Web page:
699. Resolution of a council of war held on board his Majesty's ship Jersey, riding before Anta. Having taken into consideration the insolencies of the Dutch upon this coast, and the many ways they have taken to destroy his Majesty's subjects, and to prejudice the Royal Company's affairs, especially in their design of destroying the factory at Anta ; said council consider it their duty not only to prevent the present designs of the Dutch, but to take or destroy the castle of Anta, if possible. It is, therefore, "our absolute result," that Capt. Peter Braithwaite be sent on shore to treat with the blacks, and in case he cannot, with 30 men and the help of the blacks, surprise said castle, to use all means to take same from the Dutch, or destroy it. Signed by Robert Holmes, Joseph Cubitt, Charles Talbot, Peter Bowen, Peter Braithwaite, Robert Fenn, John Ewers, John Holmes, and Samuel Browning. 1 p. [Col. Papers, Vol. XVIII., No. 42.]
April 13.
700. The King to Francis Lord Willoughby of Parham, Gov. of Barbadoes. Has received his letter concerning Sir Robert Harley and is well satisfied with his proceedings in that business. Requires him vigorously to prosecute all that may best conduce to the settlement and advantage of Barbadoes ; and if Sir Robert Harley make application to the King, his Majesty will forbear any determination until his Lordship's reasons and answers have been heard. 1 p. [Dom. Entry Bk., Chas. II., Vol. XIV., p. 20.]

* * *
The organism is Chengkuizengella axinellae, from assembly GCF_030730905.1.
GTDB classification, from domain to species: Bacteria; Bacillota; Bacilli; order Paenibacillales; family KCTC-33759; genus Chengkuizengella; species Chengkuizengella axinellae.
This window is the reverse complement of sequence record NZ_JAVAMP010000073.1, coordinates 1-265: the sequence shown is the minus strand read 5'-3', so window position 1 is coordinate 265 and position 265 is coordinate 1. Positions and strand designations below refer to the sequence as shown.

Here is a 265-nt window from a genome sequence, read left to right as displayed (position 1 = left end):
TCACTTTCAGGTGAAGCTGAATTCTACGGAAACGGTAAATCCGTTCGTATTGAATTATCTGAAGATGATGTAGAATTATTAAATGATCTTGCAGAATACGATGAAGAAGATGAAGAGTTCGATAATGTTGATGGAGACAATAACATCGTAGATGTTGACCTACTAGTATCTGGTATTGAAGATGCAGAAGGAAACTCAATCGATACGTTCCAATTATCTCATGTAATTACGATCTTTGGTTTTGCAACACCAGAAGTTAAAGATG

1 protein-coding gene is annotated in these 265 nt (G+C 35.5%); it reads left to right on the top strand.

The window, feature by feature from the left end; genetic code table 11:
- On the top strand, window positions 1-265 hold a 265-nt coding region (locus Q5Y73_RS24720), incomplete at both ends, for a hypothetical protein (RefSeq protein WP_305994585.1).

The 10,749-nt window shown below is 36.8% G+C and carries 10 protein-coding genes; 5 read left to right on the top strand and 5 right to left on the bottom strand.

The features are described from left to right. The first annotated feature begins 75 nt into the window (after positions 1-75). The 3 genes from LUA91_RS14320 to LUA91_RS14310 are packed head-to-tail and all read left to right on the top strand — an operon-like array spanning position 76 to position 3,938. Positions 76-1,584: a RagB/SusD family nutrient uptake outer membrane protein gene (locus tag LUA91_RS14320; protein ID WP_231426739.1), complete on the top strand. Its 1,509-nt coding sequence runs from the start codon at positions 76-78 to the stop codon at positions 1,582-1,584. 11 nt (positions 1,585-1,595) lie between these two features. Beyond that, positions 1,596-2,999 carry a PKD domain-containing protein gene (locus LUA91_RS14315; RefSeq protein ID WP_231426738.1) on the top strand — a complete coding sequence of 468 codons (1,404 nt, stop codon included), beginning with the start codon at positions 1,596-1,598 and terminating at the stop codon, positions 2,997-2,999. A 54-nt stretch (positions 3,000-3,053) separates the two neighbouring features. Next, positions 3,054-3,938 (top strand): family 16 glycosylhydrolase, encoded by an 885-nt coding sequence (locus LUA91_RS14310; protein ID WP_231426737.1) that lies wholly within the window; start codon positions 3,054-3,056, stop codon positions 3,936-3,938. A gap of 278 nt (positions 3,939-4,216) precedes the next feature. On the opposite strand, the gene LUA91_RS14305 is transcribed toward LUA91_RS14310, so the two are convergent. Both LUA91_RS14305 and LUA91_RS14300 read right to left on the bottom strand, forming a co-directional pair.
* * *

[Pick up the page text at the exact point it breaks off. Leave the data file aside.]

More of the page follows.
April 15. 701. Warrant to the Mayor, Recorder, Aldermen, Justices, and Sheriffs of Exeter, and to the Keeper of the prison. Whereas Richard Tilley, baker of Exeter, a condemned prisoner in their custody, was always of honest conversation, and behaved as a good subject in his Majesty's father's service, and has petitioned to be banished out of this kingdom ; his Majesty hereby requires them to send said Richard Tilley to Jamaica or any other his Majesty's Foreign Plantations, there to remain banished. 1 p. [Dom. Entry Bk., Chas. II., Vol. XVII, p. 28.]